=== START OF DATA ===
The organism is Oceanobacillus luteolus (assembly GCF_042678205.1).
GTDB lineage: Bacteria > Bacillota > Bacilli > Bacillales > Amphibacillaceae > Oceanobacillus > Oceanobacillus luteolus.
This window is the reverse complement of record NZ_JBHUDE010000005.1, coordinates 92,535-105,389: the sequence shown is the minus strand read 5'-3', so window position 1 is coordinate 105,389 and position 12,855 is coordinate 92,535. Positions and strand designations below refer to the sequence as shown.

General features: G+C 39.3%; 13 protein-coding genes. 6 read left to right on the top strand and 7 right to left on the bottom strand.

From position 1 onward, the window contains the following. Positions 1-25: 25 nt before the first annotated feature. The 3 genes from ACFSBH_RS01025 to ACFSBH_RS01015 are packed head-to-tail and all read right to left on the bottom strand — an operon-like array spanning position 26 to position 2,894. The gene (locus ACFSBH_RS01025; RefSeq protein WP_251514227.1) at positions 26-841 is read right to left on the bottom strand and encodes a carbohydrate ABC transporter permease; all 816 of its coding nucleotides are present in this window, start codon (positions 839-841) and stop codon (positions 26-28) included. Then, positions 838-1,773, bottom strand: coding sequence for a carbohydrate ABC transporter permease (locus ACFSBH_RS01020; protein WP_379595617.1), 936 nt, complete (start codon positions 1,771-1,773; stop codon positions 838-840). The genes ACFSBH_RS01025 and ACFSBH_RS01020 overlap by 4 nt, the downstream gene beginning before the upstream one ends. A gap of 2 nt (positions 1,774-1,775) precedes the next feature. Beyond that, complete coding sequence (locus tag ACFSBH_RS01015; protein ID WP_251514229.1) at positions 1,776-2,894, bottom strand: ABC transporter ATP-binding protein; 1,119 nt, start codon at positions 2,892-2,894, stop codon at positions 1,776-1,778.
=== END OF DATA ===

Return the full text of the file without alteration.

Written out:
The organism is Oceanobacillus luteolus (assembly GCF_042678205.1).
GTDB lineage: Bacteria > Bacillota > Bacilli > Bacillales > Amphibacillaceae > Oceanobacillus > Oceanobacillus luteolus.
This window is the reverse complement of record NZ_JBHUDE010000005.1, coordinates 92,535-105,389: the sequence shown is the minus strand read 5'-3', so window position 1 is coordinate 105,389 and position 12,855 is coordinate 92,535. Positions and strand designations below refer to the sequence as shown.

General features: G+C 39.3%; 13 protein-coding genes. 6 read left to right on the top strand and 7 right to left on the bottom strand.

From position 1 onward, the window contains the following. Positions 1-25: 25 nt before the first annotated feature. The 3 genes from ACFSBH_RS01025 to ACFSBH_RS01015 are packed head-to-tail and all read right to left on the bottom strand — an operon-like array spanning position 26 to position 2,894. The gene (locus ACFSBH_RS01025; RefSeq protein WP_251514227.1) at positions 26-841 is read right to left on the bottom strand and encodes a carbohydrate ABC transporter permease; all 816 of its coding nucleotides are present in this window, start codon (positions 839-841) and stop codon (positions 26-28) included. Then, positions 838-1,773, bottom strand: coding sequence for a carbohydrate ABC transporter permease (locus ACFSBH_RS01020; protein WP_379595617.1), 936 nt, complete (start codon positions 1,771-1,773; stop codon positions 838-840). The genes ACFSBH_RS01025 and ACFSBH_RS01020 overlap by 4 nt, the downstream gene beginning before the upstream one ends. A gap of 2 nt (positions 1,774-1,775) precedes the next feature. Beyond that, complete coding sequence (locus tag ACFSBH_RS01015; protein ID WP_251514229.1) at positions 1,776-2,894, bottom strand: ABC transporter ATP-binding protein; 1,119 nt, start codon at positions 2,892-2,894, stop codon at positions 1,776-1,778.